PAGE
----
Detection of Acaromyces ingoldii, an acaropathogenic fungus, on citrus rust mite (Phyllocoptruta oleivora) in the Çukurova Region of Turkey and its efficacy under growth chamber conditions

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SATAR S. , Lafcı M., Doylu E., AKGÜL D. S.

7th International Entomopathogens and Microbial Control Congress, Kayseri, Turkey, 11 - 13 September 2019, pp.21

  • Publication Type: Conference Paper / Summary Text
  • City: Kayseri
  • Country: Turkey
  • Page Numbers: pp.21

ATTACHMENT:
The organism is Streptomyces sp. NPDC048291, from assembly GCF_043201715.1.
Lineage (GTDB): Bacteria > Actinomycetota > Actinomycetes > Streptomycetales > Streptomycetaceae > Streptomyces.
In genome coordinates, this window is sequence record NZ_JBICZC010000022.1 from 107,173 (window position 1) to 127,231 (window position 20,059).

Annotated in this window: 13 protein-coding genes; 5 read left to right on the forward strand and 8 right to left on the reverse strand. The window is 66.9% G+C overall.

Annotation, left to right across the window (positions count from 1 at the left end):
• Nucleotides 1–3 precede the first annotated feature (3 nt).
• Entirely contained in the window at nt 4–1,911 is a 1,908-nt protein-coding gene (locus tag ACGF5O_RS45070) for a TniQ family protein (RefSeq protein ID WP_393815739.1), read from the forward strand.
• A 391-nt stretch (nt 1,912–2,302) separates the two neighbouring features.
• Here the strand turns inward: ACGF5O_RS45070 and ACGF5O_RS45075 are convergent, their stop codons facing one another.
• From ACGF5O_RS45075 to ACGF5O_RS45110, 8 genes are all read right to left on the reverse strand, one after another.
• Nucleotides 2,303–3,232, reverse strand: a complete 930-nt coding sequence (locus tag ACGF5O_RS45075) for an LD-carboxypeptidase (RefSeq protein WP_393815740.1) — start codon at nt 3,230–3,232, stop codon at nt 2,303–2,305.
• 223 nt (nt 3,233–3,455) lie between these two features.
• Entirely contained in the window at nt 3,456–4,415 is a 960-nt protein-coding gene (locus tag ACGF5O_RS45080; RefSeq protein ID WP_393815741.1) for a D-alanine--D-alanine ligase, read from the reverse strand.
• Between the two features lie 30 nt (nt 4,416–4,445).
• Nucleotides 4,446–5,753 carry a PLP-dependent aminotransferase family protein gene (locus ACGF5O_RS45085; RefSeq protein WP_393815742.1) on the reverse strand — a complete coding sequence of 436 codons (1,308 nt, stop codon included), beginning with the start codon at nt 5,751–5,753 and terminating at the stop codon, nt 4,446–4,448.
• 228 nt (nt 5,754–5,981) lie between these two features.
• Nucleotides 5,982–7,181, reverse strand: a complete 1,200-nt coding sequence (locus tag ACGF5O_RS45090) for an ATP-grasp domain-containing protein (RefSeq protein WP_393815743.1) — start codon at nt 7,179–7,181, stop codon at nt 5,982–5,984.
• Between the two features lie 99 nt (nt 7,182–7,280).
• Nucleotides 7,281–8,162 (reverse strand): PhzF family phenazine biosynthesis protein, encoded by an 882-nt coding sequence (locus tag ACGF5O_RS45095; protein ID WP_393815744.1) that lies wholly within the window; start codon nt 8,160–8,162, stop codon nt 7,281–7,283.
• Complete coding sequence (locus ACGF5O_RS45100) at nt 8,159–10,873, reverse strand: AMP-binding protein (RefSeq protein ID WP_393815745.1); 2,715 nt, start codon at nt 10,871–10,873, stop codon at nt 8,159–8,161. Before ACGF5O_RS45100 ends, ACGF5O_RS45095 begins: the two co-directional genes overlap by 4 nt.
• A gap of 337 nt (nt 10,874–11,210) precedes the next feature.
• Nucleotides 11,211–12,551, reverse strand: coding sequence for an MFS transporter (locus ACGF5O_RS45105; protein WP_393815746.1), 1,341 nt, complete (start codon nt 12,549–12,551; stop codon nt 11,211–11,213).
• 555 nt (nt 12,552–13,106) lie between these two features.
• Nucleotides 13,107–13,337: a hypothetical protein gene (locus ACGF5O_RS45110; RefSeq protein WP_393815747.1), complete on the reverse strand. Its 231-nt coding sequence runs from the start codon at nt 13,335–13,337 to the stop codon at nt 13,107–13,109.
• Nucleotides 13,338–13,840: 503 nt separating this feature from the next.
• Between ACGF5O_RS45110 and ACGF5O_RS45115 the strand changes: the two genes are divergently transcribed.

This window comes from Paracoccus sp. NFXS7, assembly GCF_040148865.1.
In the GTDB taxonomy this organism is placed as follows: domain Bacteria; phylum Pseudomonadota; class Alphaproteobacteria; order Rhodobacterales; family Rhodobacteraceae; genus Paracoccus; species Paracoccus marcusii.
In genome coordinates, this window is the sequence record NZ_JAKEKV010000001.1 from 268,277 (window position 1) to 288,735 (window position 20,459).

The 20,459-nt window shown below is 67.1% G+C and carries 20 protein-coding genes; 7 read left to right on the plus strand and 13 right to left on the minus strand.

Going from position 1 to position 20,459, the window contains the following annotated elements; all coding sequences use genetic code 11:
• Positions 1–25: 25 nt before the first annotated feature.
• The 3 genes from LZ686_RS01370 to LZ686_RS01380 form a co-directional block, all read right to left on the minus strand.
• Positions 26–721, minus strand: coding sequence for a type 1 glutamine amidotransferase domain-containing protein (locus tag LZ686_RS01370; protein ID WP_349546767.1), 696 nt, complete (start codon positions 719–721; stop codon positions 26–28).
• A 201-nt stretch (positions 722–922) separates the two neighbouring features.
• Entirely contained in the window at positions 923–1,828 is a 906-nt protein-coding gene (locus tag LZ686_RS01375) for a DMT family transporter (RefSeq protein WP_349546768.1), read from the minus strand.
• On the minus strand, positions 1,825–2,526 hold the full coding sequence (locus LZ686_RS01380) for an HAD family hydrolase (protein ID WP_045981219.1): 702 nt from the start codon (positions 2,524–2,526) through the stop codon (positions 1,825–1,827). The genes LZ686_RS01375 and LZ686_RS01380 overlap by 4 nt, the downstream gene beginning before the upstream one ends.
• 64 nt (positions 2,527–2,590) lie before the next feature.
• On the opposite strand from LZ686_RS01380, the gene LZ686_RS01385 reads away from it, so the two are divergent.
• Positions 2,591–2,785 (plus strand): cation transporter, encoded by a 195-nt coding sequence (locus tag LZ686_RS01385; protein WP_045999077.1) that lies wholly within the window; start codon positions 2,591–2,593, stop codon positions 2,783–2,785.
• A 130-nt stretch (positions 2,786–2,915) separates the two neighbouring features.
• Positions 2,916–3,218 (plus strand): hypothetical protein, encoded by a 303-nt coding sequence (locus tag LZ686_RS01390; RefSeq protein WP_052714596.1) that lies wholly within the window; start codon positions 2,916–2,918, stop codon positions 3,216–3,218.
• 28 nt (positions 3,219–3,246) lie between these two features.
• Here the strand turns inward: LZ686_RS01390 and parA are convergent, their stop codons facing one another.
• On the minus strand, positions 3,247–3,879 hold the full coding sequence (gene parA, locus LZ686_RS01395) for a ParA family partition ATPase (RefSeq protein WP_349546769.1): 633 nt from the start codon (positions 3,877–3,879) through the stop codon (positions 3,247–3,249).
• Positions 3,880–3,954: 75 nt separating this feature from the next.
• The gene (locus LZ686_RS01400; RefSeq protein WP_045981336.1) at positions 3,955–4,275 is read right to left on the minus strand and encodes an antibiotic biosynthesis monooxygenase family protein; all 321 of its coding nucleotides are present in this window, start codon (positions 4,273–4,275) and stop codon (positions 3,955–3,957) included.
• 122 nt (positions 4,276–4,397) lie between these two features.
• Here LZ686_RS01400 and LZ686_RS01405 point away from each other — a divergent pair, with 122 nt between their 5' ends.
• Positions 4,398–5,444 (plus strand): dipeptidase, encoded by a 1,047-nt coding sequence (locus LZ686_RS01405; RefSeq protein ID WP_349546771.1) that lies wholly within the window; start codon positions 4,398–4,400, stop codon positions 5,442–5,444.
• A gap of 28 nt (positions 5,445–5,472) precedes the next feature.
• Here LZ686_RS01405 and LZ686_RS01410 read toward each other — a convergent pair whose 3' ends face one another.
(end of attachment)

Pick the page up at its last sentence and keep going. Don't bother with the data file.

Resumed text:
Citrus rust mite, Phyllocopturuta oleivora (Ashmead), is one of the most important pests in citrus groves of the Çukurova Region, Turkey. Initially, it causes tiny spots on young fruits, then fruits become darker, till they are completely brown and typical shark skin symptoms appear. These fruits would not marketable and growers would account with economical losses. Chemical spray is the only method used by citrus growers to control citrus rust mite in the Çukurova Region.  In 2018 September, a variety of fungal contaminations has been observed on the adults of this pest, on a Washington Navel orange grove located in Havutlu, Adana, Turkey. Under a stereo microscope, the adults and larvae have been observed to be covered with a creamy mycelium and it was estimated to be an acaropathogenic infection. The fungus was directly isolated by transferring contaminated adults on potato dextrose agar (PDA). After that, light brown, superficial, slow growing fungal colonies were observed around dead adults and mycelia were sub-cultured to fresh PDA for further examinations. Mycelium type, colony-conidium morphology and conidial dimensions were detailed and photographed under light microscope. For molecular identification, DNA was extracted from mycelial mats, ribosomal DNA fragments (ITS regions) were amplified with ITS4-ITS5 primers and PCR products were sequenced. The sequence was compared with those deposited in NCBI Gene Bank database and the fungus was identified as Acaromyces ingoldii (Basidiomycota). Conidial suspension (1x107 conidia·ml-1) of fungus was sprayed on citrus rust mite infested orange fruits and the eggs, nymphs and adults were examined for fungal parasitism and mortality after 1h, 12h, 1, 4, 7, 10 and 14 days later, under growth chamber conditions (25°C, 80% RH). The results indicated that A. ingoldii might be a potential acaropathogenic species for biological control of citrus rust mite. To our knowledge, this is the first record of A. ingoldii causing acaropathogenic infections on P. oleivora in Turkey.